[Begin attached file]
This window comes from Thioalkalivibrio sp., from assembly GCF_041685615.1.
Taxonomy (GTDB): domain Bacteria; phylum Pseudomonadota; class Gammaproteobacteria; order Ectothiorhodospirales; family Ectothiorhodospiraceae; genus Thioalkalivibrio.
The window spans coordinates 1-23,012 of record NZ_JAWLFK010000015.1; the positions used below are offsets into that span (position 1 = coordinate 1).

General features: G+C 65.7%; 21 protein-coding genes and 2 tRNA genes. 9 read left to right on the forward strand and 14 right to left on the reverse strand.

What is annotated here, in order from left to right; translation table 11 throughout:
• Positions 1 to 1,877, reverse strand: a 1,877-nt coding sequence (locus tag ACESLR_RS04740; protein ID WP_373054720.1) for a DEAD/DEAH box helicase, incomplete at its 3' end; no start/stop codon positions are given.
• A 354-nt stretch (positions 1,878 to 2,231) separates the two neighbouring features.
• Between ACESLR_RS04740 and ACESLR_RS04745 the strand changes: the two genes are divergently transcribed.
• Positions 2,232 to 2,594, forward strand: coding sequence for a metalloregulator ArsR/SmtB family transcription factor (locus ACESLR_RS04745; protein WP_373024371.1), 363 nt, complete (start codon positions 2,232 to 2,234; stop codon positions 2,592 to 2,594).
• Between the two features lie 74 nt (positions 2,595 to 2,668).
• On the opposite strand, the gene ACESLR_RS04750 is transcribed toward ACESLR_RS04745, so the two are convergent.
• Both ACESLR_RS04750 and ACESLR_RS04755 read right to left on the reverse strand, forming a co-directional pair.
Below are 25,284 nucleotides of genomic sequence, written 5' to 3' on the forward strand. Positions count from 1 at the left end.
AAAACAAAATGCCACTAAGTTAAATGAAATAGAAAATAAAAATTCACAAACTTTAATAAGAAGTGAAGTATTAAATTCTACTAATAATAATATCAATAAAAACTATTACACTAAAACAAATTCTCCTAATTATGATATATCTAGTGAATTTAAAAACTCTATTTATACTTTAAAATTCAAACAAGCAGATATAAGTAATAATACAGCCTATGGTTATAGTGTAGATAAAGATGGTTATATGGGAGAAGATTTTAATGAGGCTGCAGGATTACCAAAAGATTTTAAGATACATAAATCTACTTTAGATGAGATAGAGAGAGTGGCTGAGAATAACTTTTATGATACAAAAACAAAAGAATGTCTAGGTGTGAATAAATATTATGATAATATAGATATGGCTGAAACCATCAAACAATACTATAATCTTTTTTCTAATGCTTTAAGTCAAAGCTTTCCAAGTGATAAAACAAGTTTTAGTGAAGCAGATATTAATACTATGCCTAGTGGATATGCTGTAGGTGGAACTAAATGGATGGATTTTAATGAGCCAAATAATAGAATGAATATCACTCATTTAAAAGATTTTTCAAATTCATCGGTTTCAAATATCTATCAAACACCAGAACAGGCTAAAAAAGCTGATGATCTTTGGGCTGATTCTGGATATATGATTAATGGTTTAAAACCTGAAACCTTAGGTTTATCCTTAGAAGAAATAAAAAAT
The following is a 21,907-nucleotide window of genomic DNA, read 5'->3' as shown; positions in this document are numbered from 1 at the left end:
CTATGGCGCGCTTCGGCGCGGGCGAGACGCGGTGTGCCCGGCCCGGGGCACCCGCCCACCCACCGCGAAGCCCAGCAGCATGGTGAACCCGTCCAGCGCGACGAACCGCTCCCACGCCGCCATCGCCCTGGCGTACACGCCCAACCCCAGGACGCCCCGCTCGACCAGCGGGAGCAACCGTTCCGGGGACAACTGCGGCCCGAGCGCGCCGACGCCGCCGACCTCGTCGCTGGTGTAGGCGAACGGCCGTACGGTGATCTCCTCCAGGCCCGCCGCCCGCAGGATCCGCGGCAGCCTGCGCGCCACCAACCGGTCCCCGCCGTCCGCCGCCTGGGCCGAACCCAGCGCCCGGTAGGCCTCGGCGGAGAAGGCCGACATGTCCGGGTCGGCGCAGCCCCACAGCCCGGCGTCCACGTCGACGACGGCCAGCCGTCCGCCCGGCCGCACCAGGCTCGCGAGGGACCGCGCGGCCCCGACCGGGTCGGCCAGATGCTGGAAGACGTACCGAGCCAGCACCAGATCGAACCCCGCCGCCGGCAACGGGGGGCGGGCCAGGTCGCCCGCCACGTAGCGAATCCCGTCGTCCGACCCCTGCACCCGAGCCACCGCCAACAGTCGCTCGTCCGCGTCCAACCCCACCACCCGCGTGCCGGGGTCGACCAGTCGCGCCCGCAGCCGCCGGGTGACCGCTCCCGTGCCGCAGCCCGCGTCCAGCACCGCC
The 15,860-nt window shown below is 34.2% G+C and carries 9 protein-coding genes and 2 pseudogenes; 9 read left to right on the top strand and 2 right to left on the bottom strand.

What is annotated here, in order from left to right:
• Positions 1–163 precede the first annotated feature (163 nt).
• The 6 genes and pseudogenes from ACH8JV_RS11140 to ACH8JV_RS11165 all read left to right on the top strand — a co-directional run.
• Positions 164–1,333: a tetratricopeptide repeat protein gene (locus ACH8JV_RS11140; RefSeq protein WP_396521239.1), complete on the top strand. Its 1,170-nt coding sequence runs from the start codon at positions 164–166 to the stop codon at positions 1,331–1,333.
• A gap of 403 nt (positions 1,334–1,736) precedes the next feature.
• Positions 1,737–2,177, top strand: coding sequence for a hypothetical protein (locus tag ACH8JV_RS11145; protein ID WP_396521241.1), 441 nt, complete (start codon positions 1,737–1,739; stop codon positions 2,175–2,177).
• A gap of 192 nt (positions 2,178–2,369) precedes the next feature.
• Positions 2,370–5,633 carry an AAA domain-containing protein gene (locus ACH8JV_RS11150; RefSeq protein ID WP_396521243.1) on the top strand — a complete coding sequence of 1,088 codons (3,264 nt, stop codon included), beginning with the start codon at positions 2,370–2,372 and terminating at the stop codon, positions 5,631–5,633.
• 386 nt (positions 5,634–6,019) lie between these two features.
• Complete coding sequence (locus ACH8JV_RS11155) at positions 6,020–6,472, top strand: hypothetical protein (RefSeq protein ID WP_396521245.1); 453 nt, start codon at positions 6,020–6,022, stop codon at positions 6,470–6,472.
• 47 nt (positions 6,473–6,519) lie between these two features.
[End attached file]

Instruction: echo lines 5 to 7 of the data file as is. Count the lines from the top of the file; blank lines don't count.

What is annotated here, in order from left to right; translation table 11 throughout:
• Positions 1 to 1,877, reverse strand: a 1,877-nt coding sequence (locus tag ACESLR_RS04740; protein ID WP_373054720.1) for a DEAD/DEAH box helicase, incomplete at its 3' end; no start/stop codon positions are given.
• A 354-nt stretch (positions 1,878 to 2,231) separates the two neighbouring features.